Fly rods are not only for trout. As mentioned, a wooly bugger makes a fine brim and bass fly. A bass "rising" to a popper is a hoot versus a trout sip. Lost count the number of times I have been asked if trout were in the waters I was fishing just because I use a fly rod to go fishing. Maybe they should make a movie called "A drainage ditch runs through it".
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#12697971 - 04/01/18 12:18 AM Re: Complete noob to fly fishing [Re: patriot07]
Catyakker Online   content
Outdoorsman

Registered: 01/12/12
Posts: 66
Loc: Schertz Tx
roflmao bouncy breakdance

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#12698029 - 04/01/18 06:47 AM Re: Complete noob to fly fishing [Re: patriot07]
karstopo Offline
Pro Angler

Registered: 05/22/16
Posts: 501
Loc: Brazoria County
The whole rod weight issue and what weight rod to use for what fish can get pretty confusing and murky. Iíve got rods from a 2 weight to a 10 weight and all sizes in between except a 3 weight. Iíve landed LMB to 4 pounds and grass carp to 12 pounds on the 2 weight and have done it quickly. Having a heavier tippet can really speed up the process. Still water is generally easier to land fish in a timely manner than water with a lot of current. The idea is not to overly prolong the fight especially if you are in a catch and release situation. Folks get ticked off when someone needlessly stress fish, especially trout, by overplaying them to the point that the fish will eventually die from an excess of lactic acid. The idea is to get the fish in quickly, try to handle it minimally, and send it on its way. I think light thin tippets, lighter weight rods, and bigger fish in current can really challenge a fly fisherman to accomplish the goal of not endangering the fishís survival.

Largemouth bass since the OP mentioned those using a 5 weight, arenít big runners that take off a lot of line. They arenít a fish with massive amounts of stamina either. Thereís a big burst of activity after the set and they sort of tire themselves out with jumps or head shakes. The fisherman doesnít have to do a lot other than to try to keep them away from obstacles and snags. A five weight should be plenty to handle the fish. A big fish might take you under a log or piling, but that can happen with a 7 or 8 weight rod. You might struggle casting a big bulky popper with a five weight. Thatís a lot of what the rod weight is about, being able to comfortably cast a particular fly to fishing distances. That takes you into the ability of the person casting the fly, the conditions, for example, how windy it is and other things like how far you need to cast to make your presentation and then the obstacles like trees and brush.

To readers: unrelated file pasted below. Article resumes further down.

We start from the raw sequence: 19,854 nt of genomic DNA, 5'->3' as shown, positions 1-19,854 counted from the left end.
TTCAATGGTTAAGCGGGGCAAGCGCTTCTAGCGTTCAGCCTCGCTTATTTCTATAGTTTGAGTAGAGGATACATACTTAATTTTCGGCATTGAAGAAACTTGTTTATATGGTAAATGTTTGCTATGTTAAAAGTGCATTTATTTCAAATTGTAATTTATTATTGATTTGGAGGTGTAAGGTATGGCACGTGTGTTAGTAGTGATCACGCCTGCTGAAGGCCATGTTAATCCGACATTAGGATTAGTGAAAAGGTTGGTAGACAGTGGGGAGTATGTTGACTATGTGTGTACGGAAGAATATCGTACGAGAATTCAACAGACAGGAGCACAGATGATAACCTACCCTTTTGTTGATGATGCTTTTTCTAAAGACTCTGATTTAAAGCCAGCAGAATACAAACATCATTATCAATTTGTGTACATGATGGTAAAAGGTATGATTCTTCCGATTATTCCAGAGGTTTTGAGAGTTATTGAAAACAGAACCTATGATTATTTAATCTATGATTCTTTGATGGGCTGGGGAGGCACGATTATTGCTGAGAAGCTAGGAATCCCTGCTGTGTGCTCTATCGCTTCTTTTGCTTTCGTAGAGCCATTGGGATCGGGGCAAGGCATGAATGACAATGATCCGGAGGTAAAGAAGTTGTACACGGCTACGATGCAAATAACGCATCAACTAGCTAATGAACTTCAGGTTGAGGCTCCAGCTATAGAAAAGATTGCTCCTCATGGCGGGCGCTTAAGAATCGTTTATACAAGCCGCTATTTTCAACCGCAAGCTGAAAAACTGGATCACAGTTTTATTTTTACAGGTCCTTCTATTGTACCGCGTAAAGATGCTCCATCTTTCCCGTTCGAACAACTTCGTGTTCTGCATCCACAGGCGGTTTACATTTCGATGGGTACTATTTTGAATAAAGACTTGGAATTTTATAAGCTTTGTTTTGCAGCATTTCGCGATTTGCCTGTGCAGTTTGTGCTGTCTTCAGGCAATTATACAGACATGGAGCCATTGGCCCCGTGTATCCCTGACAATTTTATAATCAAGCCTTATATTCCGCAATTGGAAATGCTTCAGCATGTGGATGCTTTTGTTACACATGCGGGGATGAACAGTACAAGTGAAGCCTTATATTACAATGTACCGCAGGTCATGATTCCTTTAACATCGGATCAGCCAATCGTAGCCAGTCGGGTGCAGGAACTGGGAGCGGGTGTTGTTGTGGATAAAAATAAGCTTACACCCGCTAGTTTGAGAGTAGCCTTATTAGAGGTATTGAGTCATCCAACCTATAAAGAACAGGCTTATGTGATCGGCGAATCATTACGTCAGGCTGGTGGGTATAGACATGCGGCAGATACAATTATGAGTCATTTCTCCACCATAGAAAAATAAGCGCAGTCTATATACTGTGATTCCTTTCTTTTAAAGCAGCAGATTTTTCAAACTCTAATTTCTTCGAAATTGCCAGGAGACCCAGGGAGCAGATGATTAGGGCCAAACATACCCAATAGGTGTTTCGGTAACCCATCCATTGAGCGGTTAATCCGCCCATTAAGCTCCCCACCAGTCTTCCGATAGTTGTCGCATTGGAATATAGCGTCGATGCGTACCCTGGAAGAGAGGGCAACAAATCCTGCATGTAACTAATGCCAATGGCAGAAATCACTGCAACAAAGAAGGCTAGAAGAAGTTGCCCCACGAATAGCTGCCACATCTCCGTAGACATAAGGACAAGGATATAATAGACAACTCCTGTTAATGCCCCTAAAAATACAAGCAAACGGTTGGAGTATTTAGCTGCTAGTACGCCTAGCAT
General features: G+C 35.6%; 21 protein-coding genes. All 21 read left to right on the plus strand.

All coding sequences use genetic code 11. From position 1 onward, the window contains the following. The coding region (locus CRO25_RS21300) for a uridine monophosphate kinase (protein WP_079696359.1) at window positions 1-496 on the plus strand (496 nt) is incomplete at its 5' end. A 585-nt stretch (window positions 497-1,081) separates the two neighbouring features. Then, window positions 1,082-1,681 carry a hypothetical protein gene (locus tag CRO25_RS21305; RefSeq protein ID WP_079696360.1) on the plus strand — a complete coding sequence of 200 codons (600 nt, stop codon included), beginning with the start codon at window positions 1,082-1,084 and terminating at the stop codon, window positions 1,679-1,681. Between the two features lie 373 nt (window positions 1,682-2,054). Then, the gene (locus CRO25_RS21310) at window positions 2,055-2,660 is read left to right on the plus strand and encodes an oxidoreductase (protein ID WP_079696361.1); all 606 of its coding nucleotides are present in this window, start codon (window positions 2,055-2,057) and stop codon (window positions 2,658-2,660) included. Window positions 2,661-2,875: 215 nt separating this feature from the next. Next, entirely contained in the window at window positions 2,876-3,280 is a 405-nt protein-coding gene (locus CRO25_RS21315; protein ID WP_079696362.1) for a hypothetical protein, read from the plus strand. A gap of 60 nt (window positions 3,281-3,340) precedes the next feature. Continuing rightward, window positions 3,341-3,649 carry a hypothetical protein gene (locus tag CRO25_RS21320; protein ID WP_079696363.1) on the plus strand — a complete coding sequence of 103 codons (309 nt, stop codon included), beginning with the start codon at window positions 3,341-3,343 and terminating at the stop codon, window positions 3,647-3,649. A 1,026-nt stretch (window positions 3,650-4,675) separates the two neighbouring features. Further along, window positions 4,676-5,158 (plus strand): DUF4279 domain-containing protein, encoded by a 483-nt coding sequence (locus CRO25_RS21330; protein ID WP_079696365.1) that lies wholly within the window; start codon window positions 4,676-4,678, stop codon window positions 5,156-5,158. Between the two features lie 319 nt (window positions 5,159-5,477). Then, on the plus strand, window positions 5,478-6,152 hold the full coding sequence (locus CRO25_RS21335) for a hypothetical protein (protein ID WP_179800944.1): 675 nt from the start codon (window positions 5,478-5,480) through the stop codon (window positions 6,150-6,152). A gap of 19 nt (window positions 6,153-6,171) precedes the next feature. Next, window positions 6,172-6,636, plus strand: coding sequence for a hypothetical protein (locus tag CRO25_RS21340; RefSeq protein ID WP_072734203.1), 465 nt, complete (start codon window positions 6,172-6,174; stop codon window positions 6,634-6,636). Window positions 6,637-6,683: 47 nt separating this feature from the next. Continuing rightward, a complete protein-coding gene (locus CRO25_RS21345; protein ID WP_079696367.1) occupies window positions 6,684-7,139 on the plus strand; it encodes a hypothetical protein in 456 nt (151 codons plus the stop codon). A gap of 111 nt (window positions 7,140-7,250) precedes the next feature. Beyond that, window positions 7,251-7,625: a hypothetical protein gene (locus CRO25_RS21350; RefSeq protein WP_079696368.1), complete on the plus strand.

When I go out on a lake for bass and catfish, Iíll take 2 or 3 fly rods of different weights based on what flies I might consider using and how far Iím tossing them and what the wind is doing. Same story in the marsh and bay.

I havenít done very much coldwater stream trout fly fishing, but I gather itís about the type of flies, dries, nymphs, streamers, the size of the river and expected size of the fish. Some folks might like a longer rod for line control or a shorter one in tight quarters.

Thatís why there are so many rod weights and lengths and actions. No two rivers are the same. There are so many styles of fishing, dry fly, nymphs, nymphs under an indicator, hopper/dropper, streamer, Spey...

I get one rod and fish it then think to myself I wish the rod did this or that a little better so I get another rod and then go fish some place and wish that rod handled this or that situation or style of fishing better so I get another and on and on it goes. Based on the numbers of fly rods a lot of folks I know have, they are in the same boat Iím in or even worse.

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#12698332 - 04/01/18 11:53 AM Re: Complete noob to fly fishing [Re: patriot07]
Canoeman1947 Offline
Outdoorsman

Registered: 03/13/16
Posts: 39
Loc: Oklahoma
I guess most people's concept of flyfishing is gleaned from movies and magazines. The vast majority of time in either a movie or magazine, when you see somebody flyfishing, they are fishing for trout. This is aside from the more specialized flyfishing magazines of course. Living in Oklahoma, when I mention flyfishing, a common comment is "where do you catch trout around here?" Several years ago I taught my niece's husband how to flyfish. He loved going after trout, but for him this dichotomy was present: that fly rods were for trout, but he needed spinning or casting rods for bass and other fish. Also as Karstopo mentions above, there are those of us who must have a different rod for every occasion. My niece's husband felt that one rod should suffice. However, when I gifted him with a 4 weight rod after he had been using a 6 weight for a while, he fell in love with it. As for myself, a rod for every occasion is not enough, there should also be a backup or two for every rod.

Larry

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#12698893 - 04/01/18 10:05 PM Re: Complete noob to fly fishing [Re: patriot07]
mbarker68x Offline
Pro Angler

Registered: 06/12/10
Posts: 816
Loc: Blacksburg, Va.
My time in TX while stationed there at FT Hood, and back after retirement, I had two rods that I used 98% of the time. A TFO 8í BVK 3wt and a TFO 7í3Ē Finesse 2wt. The other 2% was a TFO Axiom 5wt. I used the 2 and 3wts for trout, panfish, and Creek Bass. 5wt for stripers and hybrids on the lakes. Like others have said the size of the fish doesnít have as much to do with rod selection as the size of the fly you are trying to cast.

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#12699124 - 04/02/18 07:46 AM Re: Complete noob to fly fishing [Re: patriot07]
joabsher Online   content
Outdoorsman

Registered: 07/24/14
Posts: 53
Loc: Austin, Texas
I have a Echo Carbon XL 7'3" 2wt that I use in Central Texas for 85% of my fishing. The other 15% is a 6wt TFO Mangrove that I use to throw bigger stuff for bass on lakes and the Lower Colorado. I too have caught a lot of good fish on the 2wt, and since I am fishing in smaller creeks and rivers most of the time it is my go to rod.
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Early on I decided that fishing would be my way of looking at the world. First it taught me to look at rivers. Lately is has been teaching me how to look at people, myself included.